No, it’s not what you say when someone sneezes.
It’s Athabascan, and translated roughly, it means sliding your feet on snow in springtime. Those of you who have lived in northern climes know that doing so can be a dicey and often entertaining prospect, which is of course why Fairbanksans think it such a wonderful idea. There can actually be many forms of sliding your feet across snow…and ice and slush…in springtime and I’m sure it will come as no surprise that we enjoy them all, but this particular enterprise is all about skiing. Who would think that a ski marathon on an only partially frozen river in the last week of March is a good idea? We do!
The guy who is in charge of making sure it’s safe for us to do so is Bad Bob Baker. Any reader from Fairbanks knows the legendary Bad Bob and to give those not fortunate (or nutty) enough to live here a bit of background, Bad Bob is fast, competitive, often wins his age group and races in bright orange. Always. He also has a heart of gold and volunteers hundreds of hours to make everything from high school track to ski races happen in Fairbanks. When thanked, he gives a gruff nod and he would be mortified to know I described him as having a soft and generous heart.
Getting back to the point, would you trust the thickness of ice on a 50 degree day when you can actually see the gravel at the bottom of the river to a guy in orange spandex called Bad Bob?
Of course! It’s all part of the fun. And no one went in the drink today, though a few of us got hot enough that we would have been glad to. And there was some talk of whether the best approach was to ski around standing water or through it. Once again, part of the charm.
That brings me to the first phase of fun and entertainment for the community – the lead in to the race with all its drama. Text messages and e-mails fly all over town the week before – are you racing the Sonot? What distance? Will it be on the river? What have you heard? Part of this is friendly and just about finding out who will be there that you might not have had coffee with recently and the other piece is sneakily competitive. By figuring out who is there, you can actually start to get a tally on the people faster than you in your age group. The simple method would be just to look it up on line, but what fun is that?
The other aspect to the pre-event drama is something that only people who have bibbed up for a ski event fully understand, so I’ll describe it in more detail for those of you who do not believe that sliding along the river with boards strapped to your feet and sharp pointy objects in your hands is a good idea.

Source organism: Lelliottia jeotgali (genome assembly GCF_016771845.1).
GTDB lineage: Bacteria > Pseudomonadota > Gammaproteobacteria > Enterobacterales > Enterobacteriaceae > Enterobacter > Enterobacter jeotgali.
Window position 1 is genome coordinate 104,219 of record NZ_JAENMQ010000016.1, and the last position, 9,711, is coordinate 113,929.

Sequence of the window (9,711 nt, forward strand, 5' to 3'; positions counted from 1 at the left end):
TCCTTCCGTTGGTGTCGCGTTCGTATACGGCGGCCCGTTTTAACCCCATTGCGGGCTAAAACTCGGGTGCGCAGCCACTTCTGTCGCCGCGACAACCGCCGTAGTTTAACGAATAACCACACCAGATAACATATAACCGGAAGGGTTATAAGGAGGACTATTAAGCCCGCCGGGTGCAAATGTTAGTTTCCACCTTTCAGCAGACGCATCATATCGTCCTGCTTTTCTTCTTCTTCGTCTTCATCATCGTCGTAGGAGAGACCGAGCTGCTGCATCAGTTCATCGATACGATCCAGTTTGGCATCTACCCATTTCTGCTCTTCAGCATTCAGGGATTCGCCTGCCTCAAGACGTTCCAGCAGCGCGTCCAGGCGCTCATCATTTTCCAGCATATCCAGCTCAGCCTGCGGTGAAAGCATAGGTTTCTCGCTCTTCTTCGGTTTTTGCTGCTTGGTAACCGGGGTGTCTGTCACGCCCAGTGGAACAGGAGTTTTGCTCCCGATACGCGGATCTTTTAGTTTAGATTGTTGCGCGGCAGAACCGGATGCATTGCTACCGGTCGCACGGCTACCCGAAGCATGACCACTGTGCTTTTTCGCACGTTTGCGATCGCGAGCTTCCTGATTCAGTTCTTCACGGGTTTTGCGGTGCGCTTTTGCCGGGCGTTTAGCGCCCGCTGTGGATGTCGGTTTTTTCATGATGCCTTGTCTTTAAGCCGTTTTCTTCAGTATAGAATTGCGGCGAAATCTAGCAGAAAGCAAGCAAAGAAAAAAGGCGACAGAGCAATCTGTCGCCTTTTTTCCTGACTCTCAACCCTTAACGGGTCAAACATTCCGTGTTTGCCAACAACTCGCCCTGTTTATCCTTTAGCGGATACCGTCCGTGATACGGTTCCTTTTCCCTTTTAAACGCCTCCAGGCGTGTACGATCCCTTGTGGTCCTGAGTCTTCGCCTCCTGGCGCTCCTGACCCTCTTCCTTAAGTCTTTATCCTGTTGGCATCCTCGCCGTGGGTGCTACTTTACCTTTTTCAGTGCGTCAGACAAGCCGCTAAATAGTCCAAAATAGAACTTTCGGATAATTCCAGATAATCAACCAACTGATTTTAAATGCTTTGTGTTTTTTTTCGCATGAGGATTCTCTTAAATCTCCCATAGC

Let me use running as an example. If you typically run a half marathon in 2 hours, you may slow down a little in the heat or wind or rain, but assuming that you’re running a road race and that the terrain isn’t too extreme, your half marathon result on any given day will probably be somewhere between 1:55 and 2:10. On a really terrible day when you’re sick, injured, tired, having muscle cramps, etc. there might be a wider variation, but you can still trace the difference in your result back to a specific factor in how you were feeling that day.
Not so with ski races. The temperature of the snow itself is a factor in how fast you can go and how much effort is expended to do so. If you’re on classic skis, you also have to select a wax that will work for the temperature of the snow, how old or granular the snow is, whether you’ll go through icy patches that will grind your wax off and how much climbing you will be doing. I’m a bit of a hack as a skier and I just generally try to stay vertical and do my best, so I’m not the best person to talk you through all of this. My point here is that all of these factors add to the drama and anticipation of the day. On a spring day when the weather may actually change quite a bit between the time you start and the time you finish, the drama and anticipation is even higher. The comment the race organizers made today was that we would literally be racing spring to see if we could complete the course before the sun did its thing.
I’m not very speedy, so there was definitely slush, shiny spots and puddles on the way back where none had been on the way out. Just adds to the excitement! And to my original point about how the conditions affect expectations and results, many of the skiers today on the “fast snow” commented on being able to complete the 20K course 15 to 20 minutes faster than expected. Going back to that half marathon example, imagine the feeling of crossing the finish line 15 minutes faster than your PR because of “fast asphalt”.
As I said, drama. Both in the anticipation and the result.
So lets get on to the day itself. One of the great things about skiing…or running or anything else outdoorsy and athletic in Fairbanks is that we have amazing athletes of all ages here and yet the approach to things is very egalitarian. I came into the finish today behind a six year old that I can easily imagine as a future Olympian. And living in Fairbanks, she could set her sights on that dream and accomplish it – many others have.